A deeper look at the numbers should be wake-up call No. 20,391 for the authorities that the "test" for elite players just isn't what it used to be and that nothing positive is gained from stretching the "championship" distance serves the long term interests of the sport.

Thanks to J Held for posting this chart of all the short irons McIlroy had into what was once thought of as a strong test. Maybe more shocking than hitting 9-iron or less into 15 of the 18 holes? Look at the long par-3 clubs.

Quail Hollow hosts the 2017 PGA Championship when the ball will (theoretically) fly longer and the course could have more roll.

The McIlroy highlights...


Why Is The R&A In A Hurry To Sign A New American TV Partner?

Folks in the TV and advertising world are buzzing over the R&A's desire to sign a new U.S. television partner even though ESPN is obligated to televise the next three Open Championships.

The Worldwide Leader is paying $25 million annually, losing money on the deal and it hasn't been a perfect programming fit (what is when you can rack up a Sportscenter rerun?). 

We are expected to believe the R&A is considering making them a three-year lameduck network by as early as late June, reports Ron Sirak.

Interestingly, the IMG man representing the R&A with the networks, Alistair Johnston, speaks pretty candidly with Sirak as negotiations heat up. That could be construed as desperate by some, adding to the mystery surrounding the sudden rush to lock in that 2018-and-beyond television partner. Despite Johnston's claim this week that Bristol is very much interested, ESPN appears ready to say goodbye. Still, Johnston reveals that the R&A hopes to have a decision by the U.S. Open, and jokes that even if they do reach their conclusion no announcement will be made U.S. Open week as the USGA did during the 2013 PGA.

But why else be in a rush for a sports property that doesn't resonate much in the U.S.? Perhaps trying to beat the English Premier League bidding? Or trying to lock in a new partner before the Fox-USGA deal kicks in an the red ink flows? Or maybe the R&A see the cable model and it's lucrative subscription fees leveling off and hopes to cash in? To grow the game, of course.

Or some combination of all the above?

After touching on the slow ad sales for Fox's USGA package, including lukewarm interest from the USGA's corporate partners, Sirak writes:

Asked if Fox would lose money on the U.S. Open, Johnston said: “That sounds a little bit like stating the obvious, but no one will know until 12 years from now [if they overpaid for the USGA contract]. Fox has been aggressive and conscientious in putting together a golf team.”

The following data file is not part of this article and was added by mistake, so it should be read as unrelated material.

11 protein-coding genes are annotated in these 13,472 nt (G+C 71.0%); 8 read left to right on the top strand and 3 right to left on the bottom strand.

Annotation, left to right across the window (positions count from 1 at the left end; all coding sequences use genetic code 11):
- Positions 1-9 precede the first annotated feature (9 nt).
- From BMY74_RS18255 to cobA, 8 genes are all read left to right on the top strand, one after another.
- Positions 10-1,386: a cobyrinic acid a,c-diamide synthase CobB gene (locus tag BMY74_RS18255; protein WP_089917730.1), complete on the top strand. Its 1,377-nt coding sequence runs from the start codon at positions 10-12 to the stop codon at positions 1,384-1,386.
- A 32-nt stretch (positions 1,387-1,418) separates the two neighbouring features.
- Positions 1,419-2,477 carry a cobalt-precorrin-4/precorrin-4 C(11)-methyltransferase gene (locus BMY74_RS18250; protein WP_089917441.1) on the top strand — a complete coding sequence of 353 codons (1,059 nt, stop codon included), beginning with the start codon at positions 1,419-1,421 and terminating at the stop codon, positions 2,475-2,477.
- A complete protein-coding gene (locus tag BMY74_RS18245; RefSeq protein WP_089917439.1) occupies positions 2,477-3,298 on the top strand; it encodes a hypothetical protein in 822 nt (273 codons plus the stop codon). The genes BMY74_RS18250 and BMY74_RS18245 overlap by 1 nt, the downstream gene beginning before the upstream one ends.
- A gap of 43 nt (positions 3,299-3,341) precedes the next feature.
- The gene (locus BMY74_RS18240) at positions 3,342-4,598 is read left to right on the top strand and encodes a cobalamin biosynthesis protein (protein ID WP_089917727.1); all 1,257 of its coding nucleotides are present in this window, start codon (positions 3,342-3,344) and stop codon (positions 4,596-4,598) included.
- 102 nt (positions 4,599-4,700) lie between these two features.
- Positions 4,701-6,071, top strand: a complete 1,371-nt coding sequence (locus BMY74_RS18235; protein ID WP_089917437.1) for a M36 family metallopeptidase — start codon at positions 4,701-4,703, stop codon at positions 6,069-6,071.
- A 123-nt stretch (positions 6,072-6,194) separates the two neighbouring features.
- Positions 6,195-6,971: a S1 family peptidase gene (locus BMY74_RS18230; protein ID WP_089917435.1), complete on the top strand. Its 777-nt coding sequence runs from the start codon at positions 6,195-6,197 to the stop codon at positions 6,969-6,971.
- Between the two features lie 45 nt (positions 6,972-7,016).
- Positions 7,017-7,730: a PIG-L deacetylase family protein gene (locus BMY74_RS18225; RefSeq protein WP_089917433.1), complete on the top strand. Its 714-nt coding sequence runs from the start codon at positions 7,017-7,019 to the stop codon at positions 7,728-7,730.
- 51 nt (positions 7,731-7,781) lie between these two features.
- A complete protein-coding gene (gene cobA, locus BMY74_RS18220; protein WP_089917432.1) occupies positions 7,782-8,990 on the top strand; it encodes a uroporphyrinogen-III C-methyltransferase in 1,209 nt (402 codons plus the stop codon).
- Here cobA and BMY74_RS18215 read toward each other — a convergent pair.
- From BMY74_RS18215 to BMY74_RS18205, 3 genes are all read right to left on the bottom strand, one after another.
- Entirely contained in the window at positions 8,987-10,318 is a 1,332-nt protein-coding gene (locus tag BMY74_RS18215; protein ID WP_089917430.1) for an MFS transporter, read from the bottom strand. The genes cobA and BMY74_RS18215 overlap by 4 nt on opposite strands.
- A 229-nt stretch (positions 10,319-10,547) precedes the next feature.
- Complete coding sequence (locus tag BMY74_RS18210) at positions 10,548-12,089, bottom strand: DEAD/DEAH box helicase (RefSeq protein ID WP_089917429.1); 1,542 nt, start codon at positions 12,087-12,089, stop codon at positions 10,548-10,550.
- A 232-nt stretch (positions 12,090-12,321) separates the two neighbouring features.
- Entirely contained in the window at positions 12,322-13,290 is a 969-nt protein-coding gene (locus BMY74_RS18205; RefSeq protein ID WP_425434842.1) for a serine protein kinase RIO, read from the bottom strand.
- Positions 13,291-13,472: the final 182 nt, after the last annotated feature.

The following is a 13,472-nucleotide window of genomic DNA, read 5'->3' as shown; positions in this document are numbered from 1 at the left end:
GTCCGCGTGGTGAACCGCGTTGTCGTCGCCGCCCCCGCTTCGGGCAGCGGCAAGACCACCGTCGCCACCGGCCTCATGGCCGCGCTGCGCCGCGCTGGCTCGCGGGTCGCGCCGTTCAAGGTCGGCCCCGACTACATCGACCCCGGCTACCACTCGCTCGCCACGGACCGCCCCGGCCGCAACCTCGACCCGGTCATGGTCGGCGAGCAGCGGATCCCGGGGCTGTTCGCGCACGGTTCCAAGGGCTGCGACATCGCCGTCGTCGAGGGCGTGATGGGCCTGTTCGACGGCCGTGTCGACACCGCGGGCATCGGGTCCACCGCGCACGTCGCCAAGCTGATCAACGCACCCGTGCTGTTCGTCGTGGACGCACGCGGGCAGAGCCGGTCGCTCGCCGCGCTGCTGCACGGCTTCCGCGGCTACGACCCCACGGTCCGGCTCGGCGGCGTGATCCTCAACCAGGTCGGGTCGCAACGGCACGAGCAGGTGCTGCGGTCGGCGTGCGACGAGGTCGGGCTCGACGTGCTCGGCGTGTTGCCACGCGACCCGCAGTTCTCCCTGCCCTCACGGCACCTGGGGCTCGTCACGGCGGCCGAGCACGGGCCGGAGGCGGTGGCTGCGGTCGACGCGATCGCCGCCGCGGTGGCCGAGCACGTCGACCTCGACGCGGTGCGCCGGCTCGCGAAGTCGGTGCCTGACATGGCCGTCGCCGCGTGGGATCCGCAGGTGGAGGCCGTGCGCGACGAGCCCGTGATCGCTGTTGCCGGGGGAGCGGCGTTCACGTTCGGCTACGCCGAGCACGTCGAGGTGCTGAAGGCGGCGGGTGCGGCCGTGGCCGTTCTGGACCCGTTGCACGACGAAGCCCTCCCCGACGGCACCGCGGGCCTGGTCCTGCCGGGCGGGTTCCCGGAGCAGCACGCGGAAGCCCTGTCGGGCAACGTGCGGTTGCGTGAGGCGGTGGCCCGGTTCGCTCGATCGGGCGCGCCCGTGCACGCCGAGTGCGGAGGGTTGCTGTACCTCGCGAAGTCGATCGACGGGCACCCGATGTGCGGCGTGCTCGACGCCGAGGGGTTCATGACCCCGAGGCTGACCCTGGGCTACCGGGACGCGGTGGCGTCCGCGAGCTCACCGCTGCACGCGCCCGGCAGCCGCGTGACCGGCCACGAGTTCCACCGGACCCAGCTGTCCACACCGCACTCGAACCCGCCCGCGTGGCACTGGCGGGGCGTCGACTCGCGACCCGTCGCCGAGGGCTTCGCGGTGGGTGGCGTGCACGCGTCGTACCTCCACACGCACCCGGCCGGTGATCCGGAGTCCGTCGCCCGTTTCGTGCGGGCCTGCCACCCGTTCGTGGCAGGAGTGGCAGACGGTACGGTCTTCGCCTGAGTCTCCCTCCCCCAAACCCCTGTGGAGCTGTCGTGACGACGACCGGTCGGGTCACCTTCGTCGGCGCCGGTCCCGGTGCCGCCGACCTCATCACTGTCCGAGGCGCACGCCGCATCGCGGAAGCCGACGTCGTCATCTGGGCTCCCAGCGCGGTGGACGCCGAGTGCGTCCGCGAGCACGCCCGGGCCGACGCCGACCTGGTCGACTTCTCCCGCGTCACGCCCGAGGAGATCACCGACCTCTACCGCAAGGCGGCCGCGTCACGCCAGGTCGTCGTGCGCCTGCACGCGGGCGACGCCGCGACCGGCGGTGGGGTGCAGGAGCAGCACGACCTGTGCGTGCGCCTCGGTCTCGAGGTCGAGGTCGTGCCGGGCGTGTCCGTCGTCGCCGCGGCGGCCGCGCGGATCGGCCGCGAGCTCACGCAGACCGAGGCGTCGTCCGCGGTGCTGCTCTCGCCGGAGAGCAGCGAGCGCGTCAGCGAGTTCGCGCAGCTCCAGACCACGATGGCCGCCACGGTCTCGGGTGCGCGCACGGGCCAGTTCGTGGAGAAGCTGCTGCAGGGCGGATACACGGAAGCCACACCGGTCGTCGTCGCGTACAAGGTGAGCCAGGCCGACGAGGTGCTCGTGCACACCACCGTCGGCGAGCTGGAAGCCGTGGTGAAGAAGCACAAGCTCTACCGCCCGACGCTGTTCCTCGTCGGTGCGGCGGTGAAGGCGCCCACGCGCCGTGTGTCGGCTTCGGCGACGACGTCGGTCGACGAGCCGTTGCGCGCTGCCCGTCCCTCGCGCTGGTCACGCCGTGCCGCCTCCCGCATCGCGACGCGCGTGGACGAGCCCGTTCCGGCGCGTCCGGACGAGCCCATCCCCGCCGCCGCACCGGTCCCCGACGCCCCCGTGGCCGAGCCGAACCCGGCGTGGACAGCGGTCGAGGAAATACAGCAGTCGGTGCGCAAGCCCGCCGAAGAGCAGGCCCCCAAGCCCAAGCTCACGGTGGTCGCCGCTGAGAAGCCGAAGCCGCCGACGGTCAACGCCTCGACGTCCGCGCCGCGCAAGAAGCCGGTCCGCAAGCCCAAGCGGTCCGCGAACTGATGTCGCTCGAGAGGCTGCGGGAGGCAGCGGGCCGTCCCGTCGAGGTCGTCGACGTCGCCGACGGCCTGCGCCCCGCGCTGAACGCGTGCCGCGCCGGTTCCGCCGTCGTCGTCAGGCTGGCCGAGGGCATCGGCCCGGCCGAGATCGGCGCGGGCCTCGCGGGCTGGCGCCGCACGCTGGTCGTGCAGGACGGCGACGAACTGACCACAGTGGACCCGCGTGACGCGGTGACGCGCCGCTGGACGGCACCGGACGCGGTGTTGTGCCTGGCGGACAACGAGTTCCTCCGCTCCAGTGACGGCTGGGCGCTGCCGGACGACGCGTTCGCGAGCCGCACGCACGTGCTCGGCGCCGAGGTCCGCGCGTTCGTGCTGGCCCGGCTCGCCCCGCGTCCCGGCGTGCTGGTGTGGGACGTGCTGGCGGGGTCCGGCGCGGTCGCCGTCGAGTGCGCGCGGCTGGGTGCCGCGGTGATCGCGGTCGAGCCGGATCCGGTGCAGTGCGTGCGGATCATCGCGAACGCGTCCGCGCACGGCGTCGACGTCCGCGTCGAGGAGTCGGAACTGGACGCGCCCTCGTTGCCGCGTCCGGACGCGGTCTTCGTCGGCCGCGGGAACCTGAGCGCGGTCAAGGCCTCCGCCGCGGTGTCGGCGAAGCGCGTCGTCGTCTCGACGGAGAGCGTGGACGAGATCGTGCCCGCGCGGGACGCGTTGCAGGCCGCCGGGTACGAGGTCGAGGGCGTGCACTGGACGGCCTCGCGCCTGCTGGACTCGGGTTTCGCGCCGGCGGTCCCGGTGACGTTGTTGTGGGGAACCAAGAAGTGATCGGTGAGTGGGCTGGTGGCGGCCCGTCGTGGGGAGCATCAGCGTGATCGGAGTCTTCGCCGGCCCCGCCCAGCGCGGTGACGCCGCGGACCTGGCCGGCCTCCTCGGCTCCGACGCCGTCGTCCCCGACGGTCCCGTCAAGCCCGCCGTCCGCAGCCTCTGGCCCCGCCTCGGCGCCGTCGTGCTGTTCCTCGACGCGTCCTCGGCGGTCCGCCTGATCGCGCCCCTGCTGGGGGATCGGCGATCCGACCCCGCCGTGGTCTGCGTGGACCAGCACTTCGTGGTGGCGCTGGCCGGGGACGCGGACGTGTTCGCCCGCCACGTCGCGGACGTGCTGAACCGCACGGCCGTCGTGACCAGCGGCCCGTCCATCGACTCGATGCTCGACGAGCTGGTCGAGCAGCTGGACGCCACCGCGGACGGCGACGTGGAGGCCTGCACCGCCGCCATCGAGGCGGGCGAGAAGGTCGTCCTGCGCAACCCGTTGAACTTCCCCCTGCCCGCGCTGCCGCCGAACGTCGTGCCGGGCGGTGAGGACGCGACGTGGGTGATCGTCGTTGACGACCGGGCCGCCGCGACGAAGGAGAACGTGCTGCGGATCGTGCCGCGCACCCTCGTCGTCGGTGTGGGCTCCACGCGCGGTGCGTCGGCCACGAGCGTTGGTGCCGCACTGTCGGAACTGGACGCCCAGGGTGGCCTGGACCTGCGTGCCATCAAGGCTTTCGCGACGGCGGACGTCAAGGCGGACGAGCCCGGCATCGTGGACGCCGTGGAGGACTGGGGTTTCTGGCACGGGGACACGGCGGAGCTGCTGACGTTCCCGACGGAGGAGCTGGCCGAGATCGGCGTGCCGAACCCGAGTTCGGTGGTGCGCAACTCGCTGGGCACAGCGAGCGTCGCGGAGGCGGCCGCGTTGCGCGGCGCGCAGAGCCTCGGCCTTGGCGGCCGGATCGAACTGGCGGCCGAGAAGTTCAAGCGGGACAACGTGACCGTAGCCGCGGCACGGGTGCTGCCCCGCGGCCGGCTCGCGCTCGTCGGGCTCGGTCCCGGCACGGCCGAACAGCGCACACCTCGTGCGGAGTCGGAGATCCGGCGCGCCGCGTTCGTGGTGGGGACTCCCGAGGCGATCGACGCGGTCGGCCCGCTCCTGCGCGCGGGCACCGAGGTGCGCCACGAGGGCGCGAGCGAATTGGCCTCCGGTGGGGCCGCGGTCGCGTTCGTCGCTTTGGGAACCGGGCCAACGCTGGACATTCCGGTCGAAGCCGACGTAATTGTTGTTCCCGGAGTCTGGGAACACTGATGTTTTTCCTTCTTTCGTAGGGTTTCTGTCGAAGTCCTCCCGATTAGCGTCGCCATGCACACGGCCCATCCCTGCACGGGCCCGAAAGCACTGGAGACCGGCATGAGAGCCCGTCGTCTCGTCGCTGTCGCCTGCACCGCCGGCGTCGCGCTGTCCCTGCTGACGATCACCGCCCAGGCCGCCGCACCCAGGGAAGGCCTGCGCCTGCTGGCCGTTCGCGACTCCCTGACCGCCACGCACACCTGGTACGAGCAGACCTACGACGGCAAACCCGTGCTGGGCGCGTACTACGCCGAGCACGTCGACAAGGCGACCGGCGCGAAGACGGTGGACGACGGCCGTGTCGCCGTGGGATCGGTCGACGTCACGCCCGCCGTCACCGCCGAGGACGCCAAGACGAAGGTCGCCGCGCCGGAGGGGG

The source in the advertising community agreed with that assessment, saying Fox will make its money back through subscription sales of FS1 and FS2 and not through advertising.

“If they can grow FS1 and FS2, they can get that money back,” said the source. “On the surface, Fox is going to lose a lot of money. But if FS1 is building an arsenal, they will easily get that money back on cable fees over time.”


Global Handicaps May Be Coming...

I'm not sure how much of an issue this is for the sport unless there have been accusations of sandbagging when R&A and USGA officials whap it around at elite courses, but whether anyone was clamoring for it or not, it seems there will be a unified global handicapping system.

John Paul Newport
in the WSJ:

“The handicap system is effectively a fourth set of rules,” said John Bodenhamer, the USGA’s point man for the initiative. Not all golfers keep a handicap, of course, but for those who do the score-posting requirements enforce a rules-like discipline. Yet those rules deviate from country to country. “We feel it would benefit the game enormously, and add to its enjoyment, if golfers everywhere had a single, portable handicap number that worked the same wherever they traveled,” Bodenhamer said.

More important was this update on the rules simplification effort, which unlike the 2003 ball study, has not been relegated to a file cabinet:

Simultaneously, the USGA and the R&A are working on a rules simplification project that would have a similarly unifying impact. “Shorter, simpler and less legalistic is the goal,” Bodenhamer said. If successfully completed, the new rules code would roll out in the same time frame as the World Handicap System and make extensive use of pictures, graphics and new modes of presentation using modern technology. The underlying principles would remain fundamentally the same, but the rules themselves would look and feel entirely different. Also on the horizon are clear new translations of the existing rules in multiple languages.


Review: Golfers Should Love The Apple Watch

I've been using it for three weeks and offer these thoughts from a user and golf perspective.

Check it out at The Loop.